the period of June 2001 to March 2003.
    Mr. Shays. So, if we added both the microscopes and the 
milling equipment, milling machines, would you have been able 
to build a more sophisticated biological agent, Mr. Rhodes?
    Mr. Rhodes. Yes.
    Mr. Shays. And then to reiterate, the only difference is, 
Mr. Ryan, you weren't able to buy them at that point, but they 
were for sale sometime since June 2001?
    Mr. Ryan. That's correct.
    Mr. Shays. And after September 11, 2001?
    Mr. Ryan. That's correct.
    Mr. Shays. This is--yes.
    Yes, Mr. Rhodes.
    Mr. Rhodes. I also wanted to make one point about the 
equipment. This is notional equipment; notional, I mean, you've 
given us a threshold on time and money. Three additional points 
we will make. There were biological safety cabinets that were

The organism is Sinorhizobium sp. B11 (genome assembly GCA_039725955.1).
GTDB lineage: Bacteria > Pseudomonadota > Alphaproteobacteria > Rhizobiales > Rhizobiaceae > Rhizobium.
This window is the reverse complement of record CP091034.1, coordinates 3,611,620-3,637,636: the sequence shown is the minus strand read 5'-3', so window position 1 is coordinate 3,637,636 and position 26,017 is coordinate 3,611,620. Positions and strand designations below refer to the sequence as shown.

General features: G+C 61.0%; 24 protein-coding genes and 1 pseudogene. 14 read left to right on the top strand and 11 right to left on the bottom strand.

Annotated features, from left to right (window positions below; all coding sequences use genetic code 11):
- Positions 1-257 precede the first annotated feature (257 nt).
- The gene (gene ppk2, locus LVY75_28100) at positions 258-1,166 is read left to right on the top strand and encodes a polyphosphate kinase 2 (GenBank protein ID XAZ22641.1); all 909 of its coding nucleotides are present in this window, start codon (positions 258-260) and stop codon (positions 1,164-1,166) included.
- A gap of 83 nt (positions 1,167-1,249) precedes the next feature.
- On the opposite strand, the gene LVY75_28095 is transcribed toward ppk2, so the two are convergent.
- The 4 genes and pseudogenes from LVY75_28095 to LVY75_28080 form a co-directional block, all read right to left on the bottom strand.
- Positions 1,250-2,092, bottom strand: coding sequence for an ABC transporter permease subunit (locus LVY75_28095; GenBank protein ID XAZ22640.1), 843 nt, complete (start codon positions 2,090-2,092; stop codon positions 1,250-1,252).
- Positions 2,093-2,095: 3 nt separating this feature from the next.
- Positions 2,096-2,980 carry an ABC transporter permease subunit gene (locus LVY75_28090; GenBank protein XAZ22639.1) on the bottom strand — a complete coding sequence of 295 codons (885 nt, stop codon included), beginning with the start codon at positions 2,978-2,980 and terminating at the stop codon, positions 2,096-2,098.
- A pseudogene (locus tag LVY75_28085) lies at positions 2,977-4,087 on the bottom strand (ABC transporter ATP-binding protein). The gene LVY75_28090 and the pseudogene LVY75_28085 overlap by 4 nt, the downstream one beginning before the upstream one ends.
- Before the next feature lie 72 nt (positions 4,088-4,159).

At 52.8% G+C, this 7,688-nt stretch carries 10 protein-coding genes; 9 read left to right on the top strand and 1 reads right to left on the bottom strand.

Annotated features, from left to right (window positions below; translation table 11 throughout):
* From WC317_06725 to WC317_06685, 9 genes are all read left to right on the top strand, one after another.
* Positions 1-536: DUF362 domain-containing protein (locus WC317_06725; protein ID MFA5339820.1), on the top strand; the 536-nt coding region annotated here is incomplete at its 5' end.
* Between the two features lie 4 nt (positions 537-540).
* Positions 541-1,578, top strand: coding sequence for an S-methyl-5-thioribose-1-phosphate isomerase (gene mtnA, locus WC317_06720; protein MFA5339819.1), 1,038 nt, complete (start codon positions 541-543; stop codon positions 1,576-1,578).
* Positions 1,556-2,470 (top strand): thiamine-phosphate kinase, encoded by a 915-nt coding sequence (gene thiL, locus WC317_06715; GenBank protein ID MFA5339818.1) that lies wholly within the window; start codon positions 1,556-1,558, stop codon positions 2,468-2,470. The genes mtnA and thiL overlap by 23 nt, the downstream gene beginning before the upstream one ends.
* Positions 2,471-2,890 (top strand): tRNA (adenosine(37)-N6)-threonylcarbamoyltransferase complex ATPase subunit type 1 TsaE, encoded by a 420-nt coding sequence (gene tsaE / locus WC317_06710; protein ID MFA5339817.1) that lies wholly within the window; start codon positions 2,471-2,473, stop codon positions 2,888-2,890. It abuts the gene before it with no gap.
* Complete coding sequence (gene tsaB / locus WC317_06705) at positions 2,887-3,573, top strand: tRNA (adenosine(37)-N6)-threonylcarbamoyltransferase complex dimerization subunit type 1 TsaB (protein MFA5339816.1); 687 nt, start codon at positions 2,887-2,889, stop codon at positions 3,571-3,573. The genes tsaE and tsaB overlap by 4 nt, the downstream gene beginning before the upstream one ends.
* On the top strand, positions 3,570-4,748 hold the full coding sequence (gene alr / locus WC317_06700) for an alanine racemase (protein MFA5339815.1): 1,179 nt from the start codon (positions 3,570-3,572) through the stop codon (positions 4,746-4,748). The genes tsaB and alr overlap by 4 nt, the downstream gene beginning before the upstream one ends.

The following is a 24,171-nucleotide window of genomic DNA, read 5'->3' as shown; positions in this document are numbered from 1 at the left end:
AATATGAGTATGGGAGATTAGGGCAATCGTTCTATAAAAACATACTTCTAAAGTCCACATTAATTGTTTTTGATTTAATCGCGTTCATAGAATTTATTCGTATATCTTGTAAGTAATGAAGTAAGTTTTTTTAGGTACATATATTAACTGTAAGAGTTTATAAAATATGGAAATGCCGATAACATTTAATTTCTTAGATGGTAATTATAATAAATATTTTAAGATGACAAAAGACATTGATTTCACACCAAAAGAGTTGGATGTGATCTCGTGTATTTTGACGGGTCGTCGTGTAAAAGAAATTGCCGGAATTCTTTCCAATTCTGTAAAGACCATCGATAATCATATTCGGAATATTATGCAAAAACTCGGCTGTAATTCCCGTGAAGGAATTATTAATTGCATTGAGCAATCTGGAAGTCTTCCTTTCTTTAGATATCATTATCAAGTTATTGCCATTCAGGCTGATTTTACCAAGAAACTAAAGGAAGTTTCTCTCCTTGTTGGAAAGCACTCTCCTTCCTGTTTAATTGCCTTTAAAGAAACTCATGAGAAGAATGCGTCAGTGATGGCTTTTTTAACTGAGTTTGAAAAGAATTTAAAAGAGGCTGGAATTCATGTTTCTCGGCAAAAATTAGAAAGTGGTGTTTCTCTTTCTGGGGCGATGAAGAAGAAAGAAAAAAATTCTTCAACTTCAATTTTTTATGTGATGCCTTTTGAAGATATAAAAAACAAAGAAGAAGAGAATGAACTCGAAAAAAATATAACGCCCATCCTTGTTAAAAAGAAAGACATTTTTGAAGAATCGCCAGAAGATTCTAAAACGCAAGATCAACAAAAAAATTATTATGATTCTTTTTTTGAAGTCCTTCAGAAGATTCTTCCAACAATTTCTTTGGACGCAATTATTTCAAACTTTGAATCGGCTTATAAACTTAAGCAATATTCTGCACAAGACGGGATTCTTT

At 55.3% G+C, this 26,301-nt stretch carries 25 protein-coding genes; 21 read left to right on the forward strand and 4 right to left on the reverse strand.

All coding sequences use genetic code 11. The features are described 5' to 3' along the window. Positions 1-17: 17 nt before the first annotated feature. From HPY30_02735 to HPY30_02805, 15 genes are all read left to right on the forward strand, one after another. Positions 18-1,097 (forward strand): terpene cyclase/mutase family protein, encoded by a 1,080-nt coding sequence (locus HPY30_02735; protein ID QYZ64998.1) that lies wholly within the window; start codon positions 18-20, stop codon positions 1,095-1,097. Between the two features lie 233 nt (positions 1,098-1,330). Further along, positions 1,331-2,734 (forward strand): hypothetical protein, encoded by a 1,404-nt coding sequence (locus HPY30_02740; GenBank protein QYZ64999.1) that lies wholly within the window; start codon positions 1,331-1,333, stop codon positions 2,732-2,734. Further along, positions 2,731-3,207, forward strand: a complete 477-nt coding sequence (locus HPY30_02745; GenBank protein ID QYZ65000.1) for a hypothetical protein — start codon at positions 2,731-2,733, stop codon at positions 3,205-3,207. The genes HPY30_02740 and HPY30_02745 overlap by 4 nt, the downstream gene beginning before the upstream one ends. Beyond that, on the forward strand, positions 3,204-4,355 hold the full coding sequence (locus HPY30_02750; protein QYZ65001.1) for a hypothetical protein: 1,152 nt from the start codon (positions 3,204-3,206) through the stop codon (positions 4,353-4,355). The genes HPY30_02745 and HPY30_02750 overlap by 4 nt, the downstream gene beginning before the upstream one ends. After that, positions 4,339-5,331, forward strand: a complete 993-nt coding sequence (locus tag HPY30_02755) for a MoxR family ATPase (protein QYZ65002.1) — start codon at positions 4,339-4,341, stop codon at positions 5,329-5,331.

the size of this hearing table that were available. There were 
centrifuges that were the size of washing machines. There were 
incubators that were the size of refrigerators, so----
    Mr. Shays. For sale?
    Mr. Rhodes. For sale.
    Mr. Shays. Over the Internet.
    Mr. Rhodes. Yes; and I just want to make one point, that, 
in our discussions with other folks in the counterterrorism and 
biowarfare community, we were discussing relative volume, what 
can you make, and we all understand that this would make a very 
small, very, very small amount of material, but, when I was 
discussing the larger pieces of equipment then everyone became 
nervous. You know, they said well this will be good for a